[Haskell-cafe] Talking to Java from Haskell?

Jason Dagit dagit at codersbase.com
Thu Jul 8 21:58:56 EDT 2010

On Thu, Jul 8, 2010 at 6:35 PM, Daniel Cook <danielkcook at gmail.com> wrote:

> Hi,
> Someone has written a large Java library (QuickFIX/J) which speaks a
> gnarled, ugly protocol (FIX).  There don't appear to be any FIX
> protocol libraries in Hackage.  I need my Haskell program to talk to a
> 3rd-party system that only speaks FIX.
> Should I:
> a) Reimplement the protocol directly Haskell?  (This appears to be
> non-trivial)
> b) Wrap the Java library with some code to use a lightweight message
> queue (zeromq) to send messages to my Haskell program?  (This would
> require essentially re-implementing an abstracted subset of the the
> protocol into 0MQ messages)
> c) Find a way for Haskell to interact directly with Java? (the various
> JNI bridges seem very unmaintained...)

Are you referring to projects like these?
* lambdaVM: http://www.cs.rit.edu/~bja8464/lambdavm/

* EclipseFP uses (or used, I'm not sure) a bridge between Java/Haskell.

I doubt these approaches are very mature for general purpose work.  They
probably work well for the author's original purpose, but perhaps you'd run
into low level bugs using them yourself.  I assume they use Java's JNI and
connect that to Haskell FFI.  I don't know why this would be a necessarily
hard problem.  Haskell's FFI is very nice for talking to C, but perhaps
Java's JNI is not as friendly.

I would probably start by writing a JNI wrapper around QuickFIX to expose it
to C and C-like languages.  Then I would write a Haskell FFI binding to that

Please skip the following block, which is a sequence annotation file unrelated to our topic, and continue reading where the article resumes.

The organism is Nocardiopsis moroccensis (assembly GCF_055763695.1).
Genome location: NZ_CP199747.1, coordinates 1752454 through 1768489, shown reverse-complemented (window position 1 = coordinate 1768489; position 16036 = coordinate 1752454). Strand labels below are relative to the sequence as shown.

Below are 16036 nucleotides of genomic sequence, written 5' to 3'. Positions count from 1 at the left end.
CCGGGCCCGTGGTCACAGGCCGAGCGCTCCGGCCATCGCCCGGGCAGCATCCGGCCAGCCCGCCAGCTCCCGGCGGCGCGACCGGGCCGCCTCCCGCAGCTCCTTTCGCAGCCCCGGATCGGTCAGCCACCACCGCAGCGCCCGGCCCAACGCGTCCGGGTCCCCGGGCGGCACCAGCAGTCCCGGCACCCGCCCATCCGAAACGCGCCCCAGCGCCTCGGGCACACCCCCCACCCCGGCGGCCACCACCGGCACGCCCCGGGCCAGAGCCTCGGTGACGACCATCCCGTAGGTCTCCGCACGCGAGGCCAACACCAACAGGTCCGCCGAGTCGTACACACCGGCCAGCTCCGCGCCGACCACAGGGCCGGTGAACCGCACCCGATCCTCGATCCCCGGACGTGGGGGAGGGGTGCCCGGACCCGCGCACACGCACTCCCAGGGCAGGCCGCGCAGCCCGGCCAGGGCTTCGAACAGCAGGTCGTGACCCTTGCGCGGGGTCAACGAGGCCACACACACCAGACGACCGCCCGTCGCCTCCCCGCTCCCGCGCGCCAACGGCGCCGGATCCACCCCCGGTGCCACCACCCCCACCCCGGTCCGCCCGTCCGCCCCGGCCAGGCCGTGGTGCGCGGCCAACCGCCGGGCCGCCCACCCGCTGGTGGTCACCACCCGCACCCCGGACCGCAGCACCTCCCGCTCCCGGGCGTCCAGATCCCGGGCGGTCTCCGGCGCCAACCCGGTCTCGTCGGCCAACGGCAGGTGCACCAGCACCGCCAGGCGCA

library.  In this way, C will become your glue language as odd as that may

As a longer term solution, having a combinator library for FIX in Haskell
sounds really nice.  I don't need it personally, but it just seems like the
way to go.  The drawback here is that you will have to duplicate a lot of
effort to keep your implementation in sync with the de facto implementation.
 On the other hand, depending on the nature of the technical hurdles your
Haskell implementation may be significantly easier to maintain and could
possibly end up serving as a concise, correct, reference implementation when
the FIX specification changes.

It's also possible that some Haskell compiler, such as YHC, would serve well
here.  Maybe it's easier to modify that in the way lambdaVM is a
modification to GHC.  If I recall correctly, YHC had a backend for
JavaScript at one point.  That makes me think it has a very hackable

Another possibility that tends to work very well is to use Haskell to define
a domain specific language.  Your DSL could generate Java source that uses
QuickFIX directly.  You get the strength of using the de facto tool chain
for your production binaries, the power of Haskell for language design, and
the expressive power that comes from having a domain specific language.
 This solution is also cheaper than it might sound.  You start with
combinators that build up Java expressions and go from there.

It's hard for me to say which is best without knowing more about the
programs you'll be writing.

Sounds like an interesting project!

Good luck,
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